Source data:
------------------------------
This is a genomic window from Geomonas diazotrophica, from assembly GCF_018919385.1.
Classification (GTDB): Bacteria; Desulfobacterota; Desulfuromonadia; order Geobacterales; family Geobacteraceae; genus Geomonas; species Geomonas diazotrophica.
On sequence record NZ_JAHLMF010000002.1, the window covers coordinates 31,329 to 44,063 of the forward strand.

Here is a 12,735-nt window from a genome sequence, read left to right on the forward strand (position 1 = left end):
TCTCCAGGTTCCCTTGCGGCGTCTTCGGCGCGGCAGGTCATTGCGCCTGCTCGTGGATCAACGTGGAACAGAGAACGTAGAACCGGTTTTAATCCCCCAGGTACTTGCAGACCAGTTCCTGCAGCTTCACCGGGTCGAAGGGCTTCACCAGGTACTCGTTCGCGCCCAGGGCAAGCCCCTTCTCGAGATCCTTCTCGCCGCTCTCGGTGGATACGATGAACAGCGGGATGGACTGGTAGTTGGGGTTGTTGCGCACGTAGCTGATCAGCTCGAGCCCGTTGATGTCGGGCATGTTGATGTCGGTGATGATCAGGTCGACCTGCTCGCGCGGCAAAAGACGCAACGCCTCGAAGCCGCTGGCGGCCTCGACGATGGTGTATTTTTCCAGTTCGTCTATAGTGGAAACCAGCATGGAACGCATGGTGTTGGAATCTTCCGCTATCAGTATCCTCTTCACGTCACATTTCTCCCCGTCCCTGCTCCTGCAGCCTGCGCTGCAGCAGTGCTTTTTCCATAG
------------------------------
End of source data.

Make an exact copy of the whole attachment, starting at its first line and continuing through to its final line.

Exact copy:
This is a genomic window from Geomonas diazotrophica, from assembly GCF_018919385.1.
Classification (GTDB): Bacteria; Desulfobacterota; Desulfuromonadia; order Geobacterales; family Geobacteraceae; genus Geomonas; species Geomonas diazotrophica.
On sequence record NZ_JAHLMF010000002.1, the window covers coordinates 31,329 to 44,063 of the forward strand.

Here is a 12,735-nt window from a genome sequence, read left to right on the forward strand (position 1 = left end):
TCTCCAGGTTCCCTTGCGGCGTCTTCGGCGCGGCAGGTCATTGCGCCTGCTCGTGGATCAACGTGGAACAGAGAACGTAGAACCGGTTTTAATCCCCCAGGTACTTGCAGACCAGTTCCTGCAGCTTCACCGGGTCGAAGGGCTTCACCAGGTACTCGTTCGCGCCCAGGGCAAGCCCCTTCTCGAGATCCTTCTCGCCGCTCTCGGTGGATACGATGAACAGCGGGATGGACTGGTAGTTGGGGTTGTTGCGCACGTAGCTGATCAGCTCGAGCCCGTTGATGTCGGGCATGTTGATGTCGGTGATGATCAGGTCGACCTGCTCGCGCGGCAAAAGACGCAACGCCTCGAAGCCGCTGGCGGCCTCGACGATGGTGTATTTTTCCAGTTCGTCTATAGTGGAAACCAGCATGGAACGCATGGTGTTGGAATCTTCCGCTATCAGTATCCTCTTCACGTCACATTTCTCCCCGTCCCTGCTCCTGCAGCCTGCGCTGCAGCAGTGCTTTTTCCATAG